Inside scoop: What it’s like to be a carpenter
Sometimes a job description isn’t enough. It can’t tell you what a job is really like, what an average day could be, the workload, the education you need or the salary.
Declan Dennehy is a general carpenter and he shares his experiences on working in his field in his own words.
What do you do?
I’m a general carpenter.
What is an average day?
Depends on my field of work. General carpenters perform a wide variety of specialized, as well as general work in the construction industry.
So one day, I could be erecting scaffold to access the side of a building, or build a grand stand for a show. The next, I could be building forms for a concrete foundation.
I’ve also worked installing store fixtures, trim, flooring, and even framing and drywall. It’s a very broad field. Each day is different depending on the task, deadlines, and the weather.
How stressful is it?
Some days it’s a slow grind just to get the hours to pass. Others it’s literal balls-to-the-walls as design changes can come last minute with very little time to accommodate. There are even days where the stress changes because of incidents which can’t wait and can prolong the work day with little, or no notice.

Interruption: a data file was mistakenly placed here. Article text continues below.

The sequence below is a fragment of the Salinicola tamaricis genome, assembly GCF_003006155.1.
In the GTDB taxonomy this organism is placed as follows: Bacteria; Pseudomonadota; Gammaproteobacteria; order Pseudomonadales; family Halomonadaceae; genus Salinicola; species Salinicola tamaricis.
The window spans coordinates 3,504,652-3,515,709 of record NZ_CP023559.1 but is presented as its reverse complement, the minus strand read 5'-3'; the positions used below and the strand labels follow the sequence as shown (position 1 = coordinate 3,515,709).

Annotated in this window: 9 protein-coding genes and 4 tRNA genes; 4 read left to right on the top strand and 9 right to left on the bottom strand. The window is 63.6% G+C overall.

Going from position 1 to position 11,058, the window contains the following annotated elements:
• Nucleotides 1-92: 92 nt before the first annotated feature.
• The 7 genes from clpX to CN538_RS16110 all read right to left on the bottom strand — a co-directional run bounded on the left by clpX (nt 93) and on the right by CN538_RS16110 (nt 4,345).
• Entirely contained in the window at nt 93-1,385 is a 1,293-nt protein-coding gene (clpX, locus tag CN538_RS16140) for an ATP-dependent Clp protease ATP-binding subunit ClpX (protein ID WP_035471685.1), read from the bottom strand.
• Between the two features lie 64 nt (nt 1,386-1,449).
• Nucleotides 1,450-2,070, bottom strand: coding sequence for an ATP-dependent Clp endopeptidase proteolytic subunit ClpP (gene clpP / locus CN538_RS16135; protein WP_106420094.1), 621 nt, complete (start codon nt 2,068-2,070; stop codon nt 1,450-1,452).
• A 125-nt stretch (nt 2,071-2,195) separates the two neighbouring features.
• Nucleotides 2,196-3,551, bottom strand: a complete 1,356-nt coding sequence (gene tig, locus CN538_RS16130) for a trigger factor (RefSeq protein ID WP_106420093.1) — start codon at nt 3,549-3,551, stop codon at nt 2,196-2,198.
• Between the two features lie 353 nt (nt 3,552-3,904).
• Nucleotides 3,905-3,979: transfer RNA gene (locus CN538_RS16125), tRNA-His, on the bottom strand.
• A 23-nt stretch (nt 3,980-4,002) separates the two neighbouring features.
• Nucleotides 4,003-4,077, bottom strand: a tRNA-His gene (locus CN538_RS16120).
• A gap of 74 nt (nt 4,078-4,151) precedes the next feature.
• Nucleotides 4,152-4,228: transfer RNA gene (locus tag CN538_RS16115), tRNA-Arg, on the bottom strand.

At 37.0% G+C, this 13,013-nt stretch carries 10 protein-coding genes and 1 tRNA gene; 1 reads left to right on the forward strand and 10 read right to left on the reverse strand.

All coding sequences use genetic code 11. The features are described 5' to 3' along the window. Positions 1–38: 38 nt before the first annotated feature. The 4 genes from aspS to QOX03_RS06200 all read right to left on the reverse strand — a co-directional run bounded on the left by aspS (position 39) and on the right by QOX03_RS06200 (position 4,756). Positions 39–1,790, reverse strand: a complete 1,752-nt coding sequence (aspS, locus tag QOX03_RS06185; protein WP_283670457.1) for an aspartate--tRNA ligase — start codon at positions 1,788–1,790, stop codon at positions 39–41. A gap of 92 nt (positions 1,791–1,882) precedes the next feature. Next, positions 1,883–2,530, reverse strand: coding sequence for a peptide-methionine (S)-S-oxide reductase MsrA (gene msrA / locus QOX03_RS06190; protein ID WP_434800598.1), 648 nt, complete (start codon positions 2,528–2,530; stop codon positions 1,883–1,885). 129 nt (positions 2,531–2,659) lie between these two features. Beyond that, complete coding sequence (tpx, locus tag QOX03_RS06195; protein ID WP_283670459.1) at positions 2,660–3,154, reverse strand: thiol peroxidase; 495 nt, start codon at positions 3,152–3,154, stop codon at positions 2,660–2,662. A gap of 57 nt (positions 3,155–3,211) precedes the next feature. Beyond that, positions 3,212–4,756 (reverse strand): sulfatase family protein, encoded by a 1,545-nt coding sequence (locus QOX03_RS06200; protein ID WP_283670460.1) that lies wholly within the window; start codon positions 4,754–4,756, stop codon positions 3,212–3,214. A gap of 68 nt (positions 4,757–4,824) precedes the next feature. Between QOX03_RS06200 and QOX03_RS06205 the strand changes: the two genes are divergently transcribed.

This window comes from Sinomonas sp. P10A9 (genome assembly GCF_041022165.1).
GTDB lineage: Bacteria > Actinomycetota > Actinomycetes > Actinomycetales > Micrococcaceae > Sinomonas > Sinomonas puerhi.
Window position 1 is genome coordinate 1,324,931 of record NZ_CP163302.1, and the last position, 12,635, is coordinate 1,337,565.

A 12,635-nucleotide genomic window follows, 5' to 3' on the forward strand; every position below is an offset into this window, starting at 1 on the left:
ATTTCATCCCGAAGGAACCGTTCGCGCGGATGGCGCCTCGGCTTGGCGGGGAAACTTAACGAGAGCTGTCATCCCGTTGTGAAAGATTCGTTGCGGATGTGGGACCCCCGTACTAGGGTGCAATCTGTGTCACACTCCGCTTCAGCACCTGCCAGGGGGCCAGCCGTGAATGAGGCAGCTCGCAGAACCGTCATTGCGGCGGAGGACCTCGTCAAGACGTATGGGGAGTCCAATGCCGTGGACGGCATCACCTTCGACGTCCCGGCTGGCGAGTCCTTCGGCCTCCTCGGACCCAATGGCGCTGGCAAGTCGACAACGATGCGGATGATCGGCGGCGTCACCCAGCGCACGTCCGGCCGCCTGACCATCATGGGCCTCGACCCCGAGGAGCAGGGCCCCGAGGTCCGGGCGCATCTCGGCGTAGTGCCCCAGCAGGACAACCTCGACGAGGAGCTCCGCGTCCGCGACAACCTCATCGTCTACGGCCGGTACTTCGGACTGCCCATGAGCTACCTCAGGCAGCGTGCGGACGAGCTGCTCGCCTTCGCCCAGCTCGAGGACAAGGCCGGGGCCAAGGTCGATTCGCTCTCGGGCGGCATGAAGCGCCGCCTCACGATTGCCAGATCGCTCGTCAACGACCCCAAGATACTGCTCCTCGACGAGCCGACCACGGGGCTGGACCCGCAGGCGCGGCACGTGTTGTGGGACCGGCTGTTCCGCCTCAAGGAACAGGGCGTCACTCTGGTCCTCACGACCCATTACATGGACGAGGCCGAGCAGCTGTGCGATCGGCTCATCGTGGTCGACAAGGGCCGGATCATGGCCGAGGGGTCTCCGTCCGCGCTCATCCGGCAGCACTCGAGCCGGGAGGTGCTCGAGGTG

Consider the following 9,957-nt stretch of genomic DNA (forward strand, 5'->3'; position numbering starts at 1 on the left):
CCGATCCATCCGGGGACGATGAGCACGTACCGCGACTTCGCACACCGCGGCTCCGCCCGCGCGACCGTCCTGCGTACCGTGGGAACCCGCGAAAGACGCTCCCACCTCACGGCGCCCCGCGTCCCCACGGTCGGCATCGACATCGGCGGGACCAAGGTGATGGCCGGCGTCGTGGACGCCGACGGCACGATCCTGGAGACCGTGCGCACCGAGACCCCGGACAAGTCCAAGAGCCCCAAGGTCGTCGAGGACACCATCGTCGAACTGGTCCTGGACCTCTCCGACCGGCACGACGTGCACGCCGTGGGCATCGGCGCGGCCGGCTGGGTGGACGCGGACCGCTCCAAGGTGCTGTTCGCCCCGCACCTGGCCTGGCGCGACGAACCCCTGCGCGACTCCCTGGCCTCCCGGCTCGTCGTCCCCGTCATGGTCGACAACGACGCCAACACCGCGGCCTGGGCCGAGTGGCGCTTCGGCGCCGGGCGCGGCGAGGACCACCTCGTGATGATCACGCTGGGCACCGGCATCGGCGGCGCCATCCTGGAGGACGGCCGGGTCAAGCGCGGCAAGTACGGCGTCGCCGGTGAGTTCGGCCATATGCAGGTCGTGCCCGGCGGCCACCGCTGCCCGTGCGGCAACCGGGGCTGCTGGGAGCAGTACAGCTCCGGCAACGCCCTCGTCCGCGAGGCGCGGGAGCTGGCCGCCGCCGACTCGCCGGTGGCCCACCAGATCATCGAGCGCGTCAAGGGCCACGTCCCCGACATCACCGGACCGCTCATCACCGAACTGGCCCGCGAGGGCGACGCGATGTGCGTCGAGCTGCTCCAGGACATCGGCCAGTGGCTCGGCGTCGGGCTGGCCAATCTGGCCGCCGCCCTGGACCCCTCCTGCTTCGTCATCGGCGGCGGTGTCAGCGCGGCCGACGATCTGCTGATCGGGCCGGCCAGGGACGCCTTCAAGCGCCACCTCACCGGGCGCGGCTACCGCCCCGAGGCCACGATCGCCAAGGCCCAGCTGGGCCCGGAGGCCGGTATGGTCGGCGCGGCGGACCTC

Is it good for intro- or extroverts?
It’s a better field for extroverts. People tend to be, and often need to be, very vocal. Communication is an essential in this field and you need to be able to jump in and work along complete strangers with little notice.
Are the hours long?
Some days can be long. I’ve worked upwards of 15 hour days in the past. In some instances, the job may require even split shifts, where you’ll go home at noon only to be back on the clock at 8:00 p.m.
What’s the pay like?
The pay is very fair. It can be hard work, but a lot of employers start with a 37.5 hour work week. Weekends also tend to pay double. If you put in the time, you will easily see up to six figures.
What education do you need?
The minimum requirements is to be 16 years of age, with a grade 10 education. After that, you just need some basic training, safety certification in WHMIS, Working at Heights and possibly others depending on your area of work.
What job experience do you need?
You can start as an apprentice with none, but for a full Journey person you are looking at about four years of hands-on.